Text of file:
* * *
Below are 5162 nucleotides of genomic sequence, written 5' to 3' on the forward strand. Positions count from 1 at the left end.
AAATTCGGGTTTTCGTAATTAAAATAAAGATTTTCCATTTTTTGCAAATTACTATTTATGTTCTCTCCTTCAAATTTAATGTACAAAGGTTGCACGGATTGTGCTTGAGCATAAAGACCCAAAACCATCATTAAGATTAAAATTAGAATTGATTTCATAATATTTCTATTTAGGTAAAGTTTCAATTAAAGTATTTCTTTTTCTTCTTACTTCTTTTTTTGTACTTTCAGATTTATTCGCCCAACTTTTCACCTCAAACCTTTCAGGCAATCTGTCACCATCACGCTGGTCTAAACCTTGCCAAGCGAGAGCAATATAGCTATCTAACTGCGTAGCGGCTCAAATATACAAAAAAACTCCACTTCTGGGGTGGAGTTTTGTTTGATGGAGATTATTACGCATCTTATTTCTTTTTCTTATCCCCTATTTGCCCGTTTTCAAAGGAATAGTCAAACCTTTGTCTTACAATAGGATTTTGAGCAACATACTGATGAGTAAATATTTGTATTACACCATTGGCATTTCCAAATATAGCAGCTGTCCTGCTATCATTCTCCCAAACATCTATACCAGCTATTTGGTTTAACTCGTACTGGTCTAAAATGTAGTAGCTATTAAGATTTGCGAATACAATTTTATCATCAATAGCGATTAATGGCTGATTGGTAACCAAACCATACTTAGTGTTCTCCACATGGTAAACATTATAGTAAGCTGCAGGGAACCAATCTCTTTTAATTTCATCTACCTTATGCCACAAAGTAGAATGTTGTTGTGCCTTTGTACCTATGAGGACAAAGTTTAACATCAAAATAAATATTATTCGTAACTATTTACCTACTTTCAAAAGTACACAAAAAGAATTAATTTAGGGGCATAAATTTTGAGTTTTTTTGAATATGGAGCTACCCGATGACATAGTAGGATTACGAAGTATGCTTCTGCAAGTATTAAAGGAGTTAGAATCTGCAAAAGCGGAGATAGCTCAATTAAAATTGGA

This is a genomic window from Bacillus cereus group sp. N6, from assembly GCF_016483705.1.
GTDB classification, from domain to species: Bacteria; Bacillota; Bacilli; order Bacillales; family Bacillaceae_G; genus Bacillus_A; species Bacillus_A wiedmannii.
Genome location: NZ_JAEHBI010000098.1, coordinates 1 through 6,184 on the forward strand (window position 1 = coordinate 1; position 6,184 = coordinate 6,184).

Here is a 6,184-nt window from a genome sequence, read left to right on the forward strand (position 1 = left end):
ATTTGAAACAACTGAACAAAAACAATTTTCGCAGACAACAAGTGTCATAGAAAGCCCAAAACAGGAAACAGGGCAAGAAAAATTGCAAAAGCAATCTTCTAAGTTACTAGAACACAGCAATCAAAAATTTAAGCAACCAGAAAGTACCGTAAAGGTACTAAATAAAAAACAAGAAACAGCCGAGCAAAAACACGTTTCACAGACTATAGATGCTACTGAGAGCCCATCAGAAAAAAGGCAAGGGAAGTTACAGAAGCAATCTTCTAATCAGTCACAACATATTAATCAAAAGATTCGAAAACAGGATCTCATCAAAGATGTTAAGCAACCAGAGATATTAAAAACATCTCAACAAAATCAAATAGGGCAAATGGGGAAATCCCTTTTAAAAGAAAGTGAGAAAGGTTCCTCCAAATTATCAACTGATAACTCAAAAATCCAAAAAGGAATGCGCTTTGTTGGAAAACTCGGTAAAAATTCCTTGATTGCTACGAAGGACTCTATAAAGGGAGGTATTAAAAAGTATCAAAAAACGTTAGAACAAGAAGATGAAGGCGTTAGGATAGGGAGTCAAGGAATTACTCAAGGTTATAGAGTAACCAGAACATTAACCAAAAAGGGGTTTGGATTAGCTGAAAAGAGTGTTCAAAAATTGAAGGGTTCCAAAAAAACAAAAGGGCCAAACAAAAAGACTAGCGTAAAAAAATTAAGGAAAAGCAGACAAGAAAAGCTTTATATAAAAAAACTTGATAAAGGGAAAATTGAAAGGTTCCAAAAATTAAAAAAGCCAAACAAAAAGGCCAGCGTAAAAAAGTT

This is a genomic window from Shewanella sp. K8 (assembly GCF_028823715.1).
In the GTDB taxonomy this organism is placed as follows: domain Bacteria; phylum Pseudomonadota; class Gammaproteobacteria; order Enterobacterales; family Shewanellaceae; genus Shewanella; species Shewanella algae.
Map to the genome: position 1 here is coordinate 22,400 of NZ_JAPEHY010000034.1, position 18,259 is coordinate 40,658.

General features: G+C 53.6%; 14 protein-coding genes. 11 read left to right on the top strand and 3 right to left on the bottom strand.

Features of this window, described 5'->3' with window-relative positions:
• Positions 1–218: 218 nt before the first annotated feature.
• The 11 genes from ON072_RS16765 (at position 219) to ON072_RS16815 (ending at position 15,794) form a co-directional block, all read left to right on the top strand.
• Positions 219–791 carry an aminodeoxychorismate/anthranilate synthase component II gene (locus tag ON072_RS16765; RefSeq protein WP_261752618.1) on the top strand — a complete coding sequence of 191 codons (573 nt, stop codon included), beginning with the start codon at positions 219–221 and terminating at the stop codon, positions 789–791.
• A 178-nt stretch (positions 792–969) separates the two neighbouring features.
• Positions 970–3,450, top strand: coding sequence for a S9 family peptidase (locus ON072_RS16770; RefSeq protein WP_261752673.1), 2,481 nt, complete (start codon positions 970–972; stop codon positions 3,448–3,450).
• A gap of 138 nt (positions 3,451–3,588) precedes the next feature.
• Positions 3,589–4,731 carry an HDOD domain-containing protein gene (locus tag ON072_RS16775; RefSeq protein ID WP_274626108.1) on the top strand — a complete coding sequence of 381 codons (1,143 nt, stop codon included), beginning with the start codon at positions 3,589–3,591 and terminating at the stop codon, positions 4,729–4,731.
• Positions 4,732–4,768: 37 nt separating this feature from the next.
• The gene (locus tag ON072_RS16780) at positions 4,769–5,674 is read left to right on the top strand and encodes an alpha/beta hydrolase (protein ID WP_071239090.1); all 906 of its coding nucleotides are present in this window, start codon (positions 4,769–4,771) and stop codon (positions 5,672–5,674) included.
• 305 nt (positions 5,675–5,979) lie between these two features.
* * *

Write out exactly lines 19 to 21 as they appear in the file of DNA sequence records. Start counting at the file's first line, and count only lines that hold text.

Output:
• Positions 3,589–4,731 carry an HDOD domain-containing protein gene (locus tag ON072_RS16775; RefSeq protein ID WP_274626108.1) on the top strand — a complete coding sequence of 381 codons (1,143 nt, stop codon included), beginning with the start codon at positions 3,589–3,591 and terminating at the stop codon, positions 4,729–4,731.
• Positions 4,732–4,768: 37 nt separating this feature from the next.
• The gene (locus tag ON072_RS16780) at positions 4,769–5,674 is read left to right on the top strand and encodes an alpha/beta hydrolase (protein ID WP_071239090.1); all 906 of its coding nucleotides are present in this window, start codon (positions 4,769–4,771) and stop codon (positions 5,672–5,674) included.